If you want to understand that we’re sinners, how would you understand that? Well, you say, “We can listen to what you say and we know you’re going to manifest sin when you speak. We can watch what you do and you’re going to sin when you do things.” But you can pretty well guard your mouth - right? - if you want to. You could hang around somebody a long time and maybe they would guard their tongue and you really wouldn’t know how sinful they were. You could hang around somebody and if you were there and they knew you were there, they might not conduct their lives in a sinful way.
But if you really want to know how sinful we are as human beings, then you only have to see one thing, and that is what kind of children do we produce? Sinners and sinners and sinners and sinners and sinners and sinners. The most profound illustration of human sinfulness is in what it reproduces, and that is what the whole point was in circumcision. God was simply saying you need a cleansing at the very basic root of human nature. And the actual physical surgery was only a symbol of what God knew you needed in your heart.
You need a profound cleansing at the very core of your nature, and that’s what Paul is saying. We receive that when we come to Christ, a real circumcision, the removal of - this is wonderful - the body of the flesh, the removal of that condemning power of the flesh. Also, when we come to Christ, we are buried, verse 12 says, with Him in baptism. This isn’t talking about water, water symbolizes that. But we’re buried with Him literally in His death. We die with Him on the cross and we rise with Him, it says. This is a complete transformation.
When you come to Christ, there is a deep cleansing and that’s why you heard these people in the testimony saying, “I used to be like this and I used to be like this and this is what I did and this is what I wanted and this is what I desired, and now all of that is changed.” Why? Because there’s been a real cleansing, and there’s been a real death of the old life, and they have risen through their faith in Jesus Christ. It’s as if they died on the cross with Him and their sins were all punished and they rose from the grave with Him to new life.
And verse 13 explains it another way, you used to be dead in your transgressions and the uncircumcision of your flesh, but He made you alive and He’s forgiven all your transgressions. This is it, you come to Christ, takes you through the grave. The old dies, you rise in new life, all the past is gone, all your sins are forgiven, and you have a new, righteous desire.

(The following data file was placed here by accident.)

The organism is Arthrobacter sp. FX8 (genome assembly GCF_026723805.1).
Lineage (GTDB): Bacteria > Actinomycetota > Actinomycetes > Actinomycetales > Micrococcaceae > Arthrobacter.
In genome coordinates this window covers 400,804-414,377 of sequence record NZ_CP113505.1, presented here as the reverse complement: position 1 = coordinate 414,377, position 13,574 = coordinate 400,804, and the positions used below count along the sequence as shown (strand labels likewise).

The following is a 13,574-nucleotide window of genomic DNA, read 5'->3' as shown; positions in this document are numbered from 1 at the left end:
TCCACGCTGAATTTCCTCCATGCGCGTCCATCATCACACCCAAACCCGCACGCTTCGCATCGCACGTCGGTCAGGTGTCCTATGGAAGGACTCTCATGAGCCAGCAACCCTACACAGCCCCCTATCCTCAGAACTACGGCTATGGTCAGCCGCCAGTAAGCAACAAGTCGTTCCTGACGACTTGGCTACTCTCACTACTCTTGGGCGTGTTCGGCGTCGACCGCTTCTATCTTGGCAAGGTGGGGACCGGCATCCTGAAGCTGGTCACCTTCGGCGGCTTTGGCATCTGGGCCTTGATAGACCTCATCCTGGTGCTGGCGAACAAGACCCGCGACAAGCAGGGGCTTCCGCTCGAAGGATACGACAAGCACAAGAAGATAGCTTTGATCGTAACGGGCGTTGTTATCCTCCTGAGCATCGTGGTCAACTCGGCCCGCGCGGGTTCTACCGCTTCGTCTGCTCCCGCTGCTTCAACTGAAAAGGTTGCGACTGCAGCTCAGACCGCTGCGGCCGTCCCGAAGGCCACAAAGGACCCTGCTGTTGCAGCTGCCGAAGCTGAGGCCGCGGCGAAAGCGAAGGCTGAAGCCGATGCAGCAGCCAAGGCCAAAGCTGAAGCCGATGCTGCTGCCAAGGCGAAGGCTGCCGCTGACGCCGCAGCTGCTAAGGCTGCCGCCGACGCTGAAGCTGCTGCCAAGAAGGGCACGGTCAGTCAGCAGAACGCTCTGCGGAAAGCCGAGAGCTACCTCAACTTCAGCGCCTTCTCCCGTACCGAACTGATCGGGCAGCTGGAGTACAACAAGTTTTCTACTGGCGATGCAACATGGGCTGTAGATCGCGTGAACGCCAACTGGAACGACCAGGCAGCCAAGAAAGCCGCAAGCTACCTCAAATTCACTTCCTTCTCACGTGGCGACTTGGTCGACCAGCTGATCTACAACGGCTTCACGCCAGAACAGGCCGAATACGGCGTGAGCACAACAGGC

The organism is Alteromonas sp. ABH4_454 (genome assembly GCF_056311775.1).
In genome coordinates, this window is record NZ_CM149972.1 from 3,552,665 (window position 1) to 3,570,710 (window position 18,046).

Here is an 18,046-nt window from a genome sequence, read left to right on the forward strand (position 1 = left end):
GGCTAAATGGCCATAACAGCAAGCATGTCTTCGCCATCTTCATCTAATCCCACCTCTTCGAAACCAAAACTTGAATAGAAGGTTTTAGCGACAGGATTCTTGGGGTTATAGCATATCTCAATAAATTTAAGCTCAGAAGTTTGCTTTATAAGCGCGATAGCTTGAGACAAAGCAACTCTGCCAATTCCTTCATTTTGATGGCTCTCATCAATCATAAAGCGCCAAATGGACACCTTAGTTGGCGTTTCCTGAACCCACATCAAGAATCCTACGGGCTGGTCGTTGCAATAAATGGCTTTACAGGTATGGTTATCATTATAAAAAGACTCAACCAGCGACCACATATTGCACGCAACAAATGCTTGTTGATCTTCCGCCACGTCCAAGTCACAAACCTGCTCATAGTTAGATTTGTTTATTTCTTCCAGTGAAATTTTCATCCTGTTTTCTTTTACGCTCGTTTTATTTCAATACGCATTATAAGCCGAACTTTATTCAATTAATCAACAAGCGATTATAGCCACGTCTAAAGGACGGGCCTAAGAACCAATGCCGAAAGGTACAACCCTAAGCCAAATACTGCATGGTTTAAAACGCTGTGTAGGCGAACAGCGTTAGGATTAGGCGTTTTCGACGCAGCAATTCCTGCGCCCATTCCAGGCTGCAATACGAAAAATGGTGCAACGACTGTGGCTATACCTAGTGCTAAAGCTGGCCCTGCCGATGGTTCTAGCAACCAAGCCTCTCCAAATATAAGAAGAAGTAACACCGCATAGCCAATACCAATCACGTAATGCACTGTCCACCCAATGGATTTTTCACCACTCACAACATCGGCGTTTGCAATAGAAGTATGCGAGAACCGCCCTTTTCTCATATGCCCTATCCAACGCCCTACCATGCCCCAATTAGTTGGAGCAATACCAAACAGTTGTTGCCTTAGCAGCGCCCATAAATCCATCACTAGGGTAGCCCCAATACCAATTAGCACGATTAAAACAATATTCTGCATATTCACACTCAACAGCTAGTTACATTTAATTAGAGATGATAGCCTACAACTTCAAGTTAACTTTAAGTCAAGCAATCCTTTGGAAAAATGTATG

Verse 14 adds, “He canceled the certificate of debt consisting of decrees against us which was hostile to us and took it out of the way, nailing it to the cross.” You know, when they nailed a criminal to the cross, they would put the crime on the cross. On the top of the cross, they would put the crime and so everybody would know why he was executed. And when they nailed Jesus on the cross, Paul says, they wrote your sins up there and then canceled it because the penalty was paid. Satan has no more any power over you, either. Verse 15, “Because Christ disarmed the rulers and authorities,” meaning the demonic powers, “triumphing over them.”
You come to Christ, you receive the forgiveness of sins. You come to Christ, you receive a new nature, a new disposition, a new heart that loves righteousness. You come to Christ and you die to the past and you rise to new life. You come to Christ and you’re delivered from the kingdom of darkness into the kingdom of His dear Son. You come to Christ and you literally come to the truth that transcends, the truth you’ll never find anywhere except in the Word of God, and even this truth you’ll never understand until the Spirit of God takes up residence and becomes your teacher, and then you know the deep things of God.
It’s all in Christ. All truth, all wisdom, all knowledge, all understanding, all peace, all joy, all value, all fulfillment, all satisfaction, all purpose, all deliverance, all strength, all comfort, and all eternal hope is in Christ. To have Him is to have everything; not to have Him is to have nothing. The Bible calls these the unsearchable riches of Christ and indeed they are. Let’s pray together.
Father, we thank you for a wonderful time tonight. Certainly, thinking about Christ is the pinnacle of the exercise of our minds. His glories never cease to stagger us. The wonder of His person as we’ve been considering Him the last couple of Sunday nights, He is God, He is in fact the eternal I am, the Creator of the universe who came into this world to save sinners such as we are. We are just in awe of Him.
And I pray right now, Lord, that you would be gracious to those who are here who have not yet seen the majesty and the glory of Christ and the simplicity of knowing Him in whom all the treasures of wisdom and knowledge are found and being made complete in Him. We need nothing but Christ, the Christ revealed in Scripture to be our Savior, our Lord, our deliverer, our Redeemer, our friend, and the source of all we need in this life and the life to come. May you be pleased, O God, to reveal Him to many hearts even now. We pray in His name. Amen.